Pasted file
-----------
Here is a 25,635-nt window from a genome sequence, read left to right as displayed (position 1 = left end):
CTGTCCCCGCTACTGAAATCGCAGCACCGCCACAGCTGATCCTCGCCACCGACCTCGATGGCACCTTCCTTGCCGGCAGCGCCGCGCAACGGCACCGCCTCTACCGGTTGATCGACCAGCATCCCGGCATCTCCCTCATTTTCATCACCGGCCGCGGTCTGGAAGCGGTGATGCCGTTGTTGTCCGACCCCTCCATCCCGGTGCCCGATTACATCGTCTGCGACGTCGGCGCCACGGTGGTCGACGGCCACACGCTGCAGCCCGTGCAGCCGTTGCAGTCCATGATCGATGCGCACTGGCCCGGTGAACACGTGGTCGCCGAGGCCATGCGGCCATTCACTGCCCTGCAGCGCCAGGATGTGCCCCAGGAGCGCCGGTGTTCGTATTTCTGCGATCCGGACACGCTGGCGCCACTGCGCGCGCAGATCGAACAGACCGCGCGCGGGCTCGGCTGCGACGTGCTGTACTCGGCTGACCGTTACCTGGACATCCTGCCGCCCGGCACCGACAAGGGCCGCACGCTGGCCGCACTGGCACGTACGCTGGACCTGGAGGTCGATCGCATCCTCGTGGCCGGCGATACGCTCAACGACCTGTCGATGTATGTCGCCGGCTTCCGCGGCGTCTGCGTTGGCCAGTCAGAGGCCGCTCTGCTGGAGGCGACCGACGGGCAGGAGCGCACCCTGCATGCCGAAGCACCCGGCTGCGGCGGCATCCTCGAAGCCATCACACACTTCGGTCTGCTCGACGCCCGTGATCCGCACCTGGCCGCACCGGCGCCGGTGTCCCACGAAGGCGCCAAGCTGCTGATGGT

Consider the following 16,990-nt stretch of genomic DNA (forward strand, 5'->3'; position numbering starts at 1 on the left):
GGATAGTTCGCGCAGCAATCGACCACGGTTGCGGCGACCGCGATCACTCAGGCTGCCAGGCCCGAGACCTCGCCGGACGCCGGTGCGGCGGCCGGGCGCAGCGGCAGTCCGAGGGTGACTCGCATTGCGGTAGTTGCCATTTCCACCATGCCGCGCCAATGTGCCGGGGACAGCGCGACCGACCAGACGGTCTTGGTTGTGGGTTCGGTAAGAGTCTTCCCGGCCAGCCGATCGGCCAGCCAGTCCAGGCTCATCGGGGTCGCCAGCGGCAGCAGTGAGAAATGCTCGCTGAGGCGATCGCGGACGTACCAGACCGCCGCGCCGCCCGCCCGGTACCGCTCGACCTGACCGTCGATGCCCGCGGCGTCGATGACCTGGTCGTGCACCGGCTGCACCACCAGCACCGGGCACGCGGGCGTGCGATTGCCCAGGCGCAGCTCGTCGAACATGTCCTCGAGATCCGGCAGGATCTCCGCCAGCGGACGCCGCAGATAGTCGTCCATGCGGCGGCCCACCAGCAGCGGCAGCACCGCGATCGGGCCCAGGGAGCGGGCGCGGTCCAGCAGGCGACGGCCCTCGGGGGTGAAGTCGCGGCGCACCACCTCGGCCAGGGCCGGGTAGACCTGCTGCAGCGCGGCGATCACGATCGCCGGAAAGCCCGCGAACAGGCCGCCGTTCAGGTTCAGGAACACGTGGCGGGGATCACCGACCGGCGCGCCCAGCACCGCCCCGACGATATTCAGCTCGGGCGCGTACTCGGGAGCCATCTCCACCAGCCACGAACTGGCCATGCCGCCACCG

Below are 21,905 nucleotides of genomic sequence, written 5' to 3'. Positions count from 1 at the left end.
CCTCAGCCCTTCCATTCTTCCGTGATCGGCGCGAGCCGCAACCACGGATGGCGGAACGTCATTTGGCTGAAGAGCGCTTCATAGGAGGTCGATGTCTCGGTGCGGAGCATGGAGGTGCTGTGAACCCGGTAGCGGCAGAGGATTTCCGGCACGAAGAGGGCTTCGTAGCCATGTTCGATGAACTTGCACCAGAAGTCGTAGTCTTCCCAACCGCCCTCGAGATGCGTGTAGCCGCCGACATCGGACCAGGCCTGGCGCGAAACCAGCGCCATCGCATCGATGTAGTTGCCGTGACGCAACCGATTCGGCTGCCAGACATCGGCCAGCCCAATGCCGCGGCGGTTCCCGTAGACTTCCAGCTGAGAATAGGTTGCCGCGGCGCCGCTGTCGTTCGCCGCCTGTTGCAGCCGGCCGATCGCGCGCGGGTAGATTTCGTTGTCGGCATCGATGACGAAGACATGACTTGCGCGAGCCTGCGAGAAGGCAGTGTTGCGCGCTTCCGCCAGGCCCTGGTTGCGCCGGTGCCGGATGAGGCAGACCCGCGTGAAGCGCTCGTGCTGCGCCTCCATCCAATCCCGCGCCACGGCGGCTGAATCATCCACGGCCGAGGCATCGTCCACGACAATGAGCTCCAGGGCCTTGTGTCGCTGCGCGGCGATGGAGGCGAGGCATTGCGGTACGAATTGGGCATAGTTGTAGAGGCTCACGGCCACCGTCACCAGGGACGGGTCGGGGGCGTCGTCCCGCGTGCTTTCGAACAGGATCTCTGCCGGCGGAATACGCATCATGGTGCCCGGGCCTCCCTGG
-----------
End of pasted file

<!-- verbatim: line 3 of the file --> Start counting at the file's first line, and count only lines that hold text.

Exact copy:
Consider the following 16,990-nt stretch of genomic DNA (forward strand, 5'->3'; position numbering starts at 1 on the left):